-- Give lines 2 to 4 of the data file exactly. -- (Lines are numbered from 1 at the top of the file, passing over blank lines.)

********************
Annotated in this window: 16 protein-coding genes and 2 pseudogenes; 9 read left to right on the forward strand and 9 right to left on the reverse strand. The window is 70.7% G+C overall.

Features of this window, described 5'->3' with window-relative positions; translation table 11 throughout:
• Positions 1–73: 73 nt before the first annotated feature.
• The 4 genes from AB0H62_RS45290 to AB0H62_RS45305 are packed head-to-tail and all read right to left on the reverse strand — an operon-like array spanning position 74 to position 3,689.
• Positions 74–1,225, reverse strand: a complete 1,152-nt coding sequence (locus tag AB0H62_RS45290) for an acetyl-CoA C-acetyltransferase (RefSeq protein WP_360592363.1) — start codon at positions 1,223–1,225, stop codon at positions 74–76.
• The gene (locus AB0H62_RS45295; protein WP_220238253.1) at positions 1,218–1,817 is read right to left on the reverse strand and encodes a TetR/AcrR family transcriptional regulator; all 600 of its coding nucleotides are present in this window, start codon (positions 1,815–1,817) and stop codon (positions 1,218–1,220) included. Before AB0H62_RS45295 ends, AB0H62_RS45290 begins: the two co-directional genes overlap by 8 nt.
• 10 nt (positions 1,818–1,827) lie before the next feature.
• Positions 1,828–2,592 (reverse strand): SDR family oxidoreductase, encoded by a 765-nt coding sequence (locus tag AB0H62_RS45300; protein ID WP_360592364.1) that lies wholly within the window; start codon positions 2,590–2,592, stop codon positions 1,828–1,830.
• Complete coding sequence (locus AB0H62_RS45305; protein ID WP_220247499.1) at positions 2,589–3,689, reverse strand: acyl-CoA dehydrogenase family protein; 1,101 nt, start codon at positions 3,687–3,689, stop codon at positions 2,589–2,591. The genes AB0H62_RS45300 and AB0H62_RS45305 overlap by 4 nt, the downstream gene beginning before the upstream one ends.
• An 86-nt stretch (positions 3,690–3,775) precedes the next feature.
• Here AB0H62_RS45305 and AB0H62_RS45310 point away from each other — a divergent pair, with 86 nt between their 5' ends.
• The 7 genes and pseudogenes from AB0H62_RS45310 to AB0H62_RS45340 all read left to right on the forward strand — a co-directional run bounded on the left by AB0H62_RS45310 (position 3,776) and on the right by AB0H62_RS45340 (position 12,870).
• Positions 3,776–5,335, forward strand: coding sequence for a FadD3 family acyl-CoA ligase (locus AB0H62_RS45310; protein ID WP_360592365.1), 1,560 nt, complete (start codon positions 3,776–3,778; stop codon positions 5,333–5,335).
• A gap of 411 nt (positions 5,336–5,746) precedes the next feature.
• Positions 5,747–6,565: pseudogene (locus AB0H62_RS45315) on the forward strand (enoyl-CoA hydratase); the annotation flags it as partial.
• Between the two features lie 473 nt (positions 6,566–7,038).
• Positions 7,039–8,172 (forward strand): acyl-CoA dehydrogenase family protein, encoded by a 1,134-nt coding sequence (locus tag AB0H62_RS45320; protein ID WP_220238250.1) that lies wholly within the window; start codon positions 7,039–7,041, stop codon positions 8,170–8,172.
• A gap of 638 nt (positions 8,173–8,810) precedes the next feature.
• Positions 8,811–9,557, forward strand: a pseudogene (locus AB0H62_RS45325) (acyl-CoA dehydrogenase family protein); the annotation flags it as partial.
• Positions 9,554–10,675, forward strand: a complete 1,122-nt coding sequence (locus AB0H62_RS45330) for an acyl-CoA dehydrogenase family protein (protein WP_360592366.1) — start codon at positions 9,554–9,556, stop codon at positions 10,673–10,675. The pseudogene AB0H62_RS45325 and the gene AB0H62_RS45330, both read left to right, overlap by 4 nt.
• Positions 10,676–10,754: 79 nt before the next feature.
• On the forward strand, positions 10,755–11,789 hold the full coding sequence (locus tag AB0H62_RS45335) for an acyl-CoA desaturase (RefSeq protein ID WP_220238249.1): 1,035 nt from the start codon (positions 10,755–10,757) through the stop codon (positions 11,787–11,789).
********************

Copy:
Features of this window, described 5'->3' with window-relative positions; translation table 11 throughout:
• Positions 1–73: 73 nt before the first annotated feature.
• The 4 genes from AB0H62_RS45290 to AB0H62_RS45305 are packed head-to-tail and all read right to left on the reverse strand — an operon-like array spanning position 74 to position 3,689.